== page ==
A sick and highly disturbed Thai gamer and a fanatic of the Grand Auto Theft video game series has emulated the same pattern of killings seen in the game and killed a Thai taxi driver in real life.
Police officers watch as Polwat Chino (second from right) re-enacts his attack on a Taxi driver in Bangkok
Polwat Chino, described by his parents as polite and diligent, was arrested late on Saturday after he was found trying to steer a cab backwards out of a Bangkok street with the severely wounded driver in the back seat.
He had paid to play the game at a local shop in Bangkok, and said he had needed more cash to continue playing it and that the taxi driver looked like an easy target.
Neighbours in the Bang Phlad district in central Bangkok called police after Mr Chino was heard pressing the car's horn while reversing down a dead end street. He had been trying to drive away - apparently in an attempt to recreate a scene from the game in which a criminal steals a car to evade police - but was unable to control a real car, police said.
The victim, a 54-year-old man from the poor northern province of Maha Sarakham, had been stabbed ten times.
A police spokesman said Mr Chino, an obsessive player of Grand Theft Auto, showed no sign of mental problems during questioning and had confessed to committing the crime because of the game.
In a statement, Mr Chino told police: "I needed money to play the game every day. My parents give me only 100 baht a day, which is not enough. I am also fed up with them fighting. They are civil servants and do not make good money."
"My mother gave me 500 baht, so in the evening I went to the Tesco Lotus superstore and bought two knives." Police have charged Mr Chino with robbery, causing death and possessing offensive weapons. If gound guilty, he faces death by lethal injection.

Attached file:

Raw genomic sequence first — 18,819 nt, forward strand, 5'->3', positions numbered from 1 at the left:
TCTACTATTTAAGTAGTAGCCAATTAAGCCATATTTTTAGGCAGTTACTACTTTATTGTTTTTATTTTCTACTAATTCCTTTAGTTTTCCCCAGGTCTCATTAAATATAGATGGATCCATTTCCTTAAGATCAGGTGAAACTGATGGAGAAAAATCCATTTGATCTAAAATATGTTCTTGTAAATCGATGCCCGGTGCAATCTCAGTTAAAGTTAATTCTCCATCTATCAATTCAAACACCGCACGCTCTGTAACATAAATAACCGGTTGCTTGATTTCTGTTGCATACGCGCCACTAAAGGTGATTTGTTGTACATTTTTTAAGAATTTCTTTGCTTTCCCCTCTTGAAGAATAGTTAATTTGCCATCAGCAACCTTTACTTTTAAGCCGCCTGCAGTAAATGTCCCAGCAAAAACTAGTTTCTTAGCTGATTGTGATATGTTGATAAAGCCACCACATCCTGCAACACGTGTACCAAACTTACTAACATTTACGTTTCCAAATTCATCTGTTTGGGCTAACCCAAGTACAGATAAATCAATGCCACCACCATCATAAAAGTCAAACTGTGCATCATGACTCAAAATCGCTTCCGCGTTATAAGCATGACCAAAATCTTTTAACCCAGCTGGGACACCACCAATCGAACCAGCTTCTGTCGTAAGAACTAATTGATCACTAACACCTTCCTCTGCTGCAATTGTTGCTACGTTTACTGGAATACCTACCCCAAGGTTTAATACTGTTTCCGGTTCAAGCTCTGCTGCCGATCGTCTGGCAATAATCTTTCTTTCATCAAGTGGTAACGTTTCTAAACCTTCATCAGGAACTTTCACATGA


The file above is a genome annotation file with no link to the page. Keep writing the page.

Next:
A senior official at Thailand's Culture Ministry, which has been pursuing tougher regulation of violent games such as Grand Theft Auto, said the murder was a wake-up call for authorities, and urged parents to take note of what their children were playing.
"This time-bomb has already exploded and the situation could get worse," the official was quoted as saying. "Today it is a cab driver but tomorrow it could be a video game shop owner." Thai authorities have been pushing for a rating system on video games, as well as restrictions on how long youths can spend playing games in video arcades.
Grand Theft Auto, which is published by the Scottish company Rockstar and has raised more than $1 billion (£500 million) this year, has been criticised for depicting violent scenes such as beatings, car-jackings, and drive-by shootings.
DCRJ's say on this: Grand Theft Auto deals with a theme of stealing cars, killing innocent bystanders, killing taxi cab drivers and prostitution to earn some points in the game, that's how sick the game is. There will always come a time when someone who is highly disturbed will want to replicate or emulate such 'fun' elements in real life. I have played the GTA game itself and saw a female giving a blowjob in all its pixelated glory inside the game sequences. Did you know that Grand Theft Auto pirated discs are selling like hot cakes in the Philippines ? Go to Greenhills, San Juan you'll be able to buy a bootleg/pirated copy of the whole Grand Theft Auto series. A time bomb is just waiting to explode in the Philippines. Lawmakers in the Philippines aren't that serious yet when it comes to video games, it's always too late as in the case of almost all other cases here in the Philippines.
article source : http://technology.timesonline.co.uk/ Sphere: Related Content